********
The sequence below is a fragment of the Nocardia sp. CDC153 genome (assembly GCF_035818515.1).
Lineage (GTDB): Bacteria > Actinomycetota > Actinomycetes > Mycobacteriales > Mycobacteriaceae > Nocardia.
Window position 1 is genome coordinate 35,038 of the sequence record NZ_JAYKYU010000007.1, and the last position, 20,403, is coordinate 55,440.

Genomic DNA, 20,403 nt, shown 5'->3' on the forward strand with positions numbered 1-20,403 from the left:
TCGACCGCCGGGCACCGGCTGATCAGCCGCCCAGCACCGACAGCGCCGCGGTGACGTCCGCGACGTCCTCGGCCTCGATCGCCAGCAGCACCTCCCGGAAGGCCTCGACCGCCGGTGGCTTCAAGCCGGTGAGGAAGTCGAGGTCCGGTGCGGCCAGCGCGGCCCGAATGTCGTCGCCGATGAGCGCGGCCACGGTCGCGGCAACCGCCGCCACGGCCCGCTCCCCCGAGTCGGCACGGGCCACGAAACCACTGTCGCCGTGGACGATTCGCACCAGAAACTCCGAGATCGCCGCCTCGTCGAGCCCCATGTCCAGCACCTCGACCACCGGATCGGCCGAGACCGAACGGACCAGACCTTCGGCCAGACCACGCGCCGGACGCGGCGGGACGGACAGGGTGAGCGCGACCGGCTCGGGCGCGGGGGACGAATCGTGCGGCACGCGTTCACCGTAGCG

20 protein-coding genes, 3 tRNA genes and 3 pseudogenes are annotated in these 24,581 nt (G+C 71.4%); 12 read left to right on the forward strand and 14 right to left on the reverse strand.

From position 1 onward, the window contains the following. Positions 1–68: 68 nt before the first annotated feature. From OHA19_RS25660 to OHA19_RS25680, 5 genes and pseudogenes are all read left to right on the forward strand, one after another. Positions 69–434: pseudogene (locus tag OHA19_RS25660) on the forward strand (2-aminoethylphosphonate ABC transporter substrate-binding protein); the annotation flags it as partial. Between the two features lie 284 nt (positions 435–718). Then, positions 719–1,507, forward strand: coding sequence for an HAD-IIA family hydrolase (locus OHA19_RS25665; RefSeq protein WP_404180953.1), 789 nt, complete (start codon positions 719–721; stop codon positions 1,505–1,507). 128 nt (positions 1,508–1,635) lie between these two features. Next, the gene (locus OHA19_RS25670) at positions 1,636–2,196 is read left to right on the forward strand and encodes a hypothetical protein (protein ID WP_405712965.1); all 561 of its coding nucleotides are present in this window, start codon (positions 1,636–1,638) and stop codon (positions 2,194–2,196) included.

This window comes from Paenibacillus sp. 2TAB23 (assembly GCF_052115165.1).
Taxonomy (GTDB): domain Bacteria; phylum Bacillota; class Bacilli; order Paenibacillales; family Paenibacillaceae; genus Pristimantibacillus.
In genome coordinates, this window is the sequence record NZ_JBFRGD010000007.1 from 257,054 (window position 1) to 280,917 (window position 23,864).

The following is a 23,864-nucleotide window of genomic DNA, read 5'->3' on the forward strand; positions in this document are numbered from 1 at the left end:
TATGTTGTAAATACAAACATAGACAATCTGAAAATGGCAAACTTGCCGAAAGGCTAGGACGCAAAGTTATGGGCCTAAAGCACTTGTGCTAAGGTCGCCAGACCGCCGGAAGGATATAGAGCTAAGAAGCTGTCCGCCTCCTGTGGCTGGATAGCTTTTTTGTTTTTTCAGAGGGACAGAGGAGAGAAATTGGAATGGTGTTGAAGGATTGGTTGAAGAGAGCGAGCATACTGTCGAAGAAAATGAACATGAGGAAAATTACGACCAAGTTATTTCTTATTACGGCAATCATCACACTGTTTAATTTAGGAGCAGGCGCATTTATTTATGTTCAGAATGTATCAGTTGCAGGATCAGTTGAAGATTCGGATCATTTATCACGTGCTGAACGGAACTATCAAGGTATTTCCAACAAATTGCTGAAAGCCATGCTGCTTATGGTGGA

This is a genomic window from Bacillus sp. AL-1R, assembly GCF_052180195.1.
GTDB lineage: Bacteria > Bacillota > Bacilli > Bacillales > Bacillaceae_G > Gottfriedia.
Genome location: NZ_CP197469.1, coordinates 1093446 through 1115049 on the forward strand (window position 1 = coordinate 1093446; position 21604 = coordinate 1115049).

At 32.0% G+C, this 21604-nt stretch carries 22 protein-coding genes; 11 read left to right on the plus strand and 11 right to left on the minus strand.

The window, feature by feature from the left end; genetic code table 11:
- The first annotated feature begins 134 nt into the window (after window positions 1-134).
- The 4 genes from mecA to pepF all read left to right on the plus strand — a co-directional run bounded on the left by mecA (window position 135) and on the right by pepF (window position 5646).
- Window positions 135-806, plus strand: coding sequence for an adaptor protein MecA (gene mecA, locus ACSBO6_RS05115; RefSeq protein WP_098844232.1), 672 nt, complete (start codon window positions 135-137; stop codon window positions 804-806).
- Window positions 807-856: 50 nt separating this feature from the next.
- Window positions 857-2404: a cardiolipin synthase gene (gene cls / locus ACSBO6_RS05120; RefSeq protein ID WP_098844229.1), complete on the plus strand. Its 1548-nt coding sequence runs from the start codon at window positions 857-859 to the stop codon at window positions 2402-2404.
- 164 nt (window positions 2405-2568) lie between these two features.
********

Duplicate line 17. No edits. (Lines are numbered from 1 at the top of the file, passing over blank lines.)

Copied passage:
The window, feature by feature from the left end; genetic code table 11: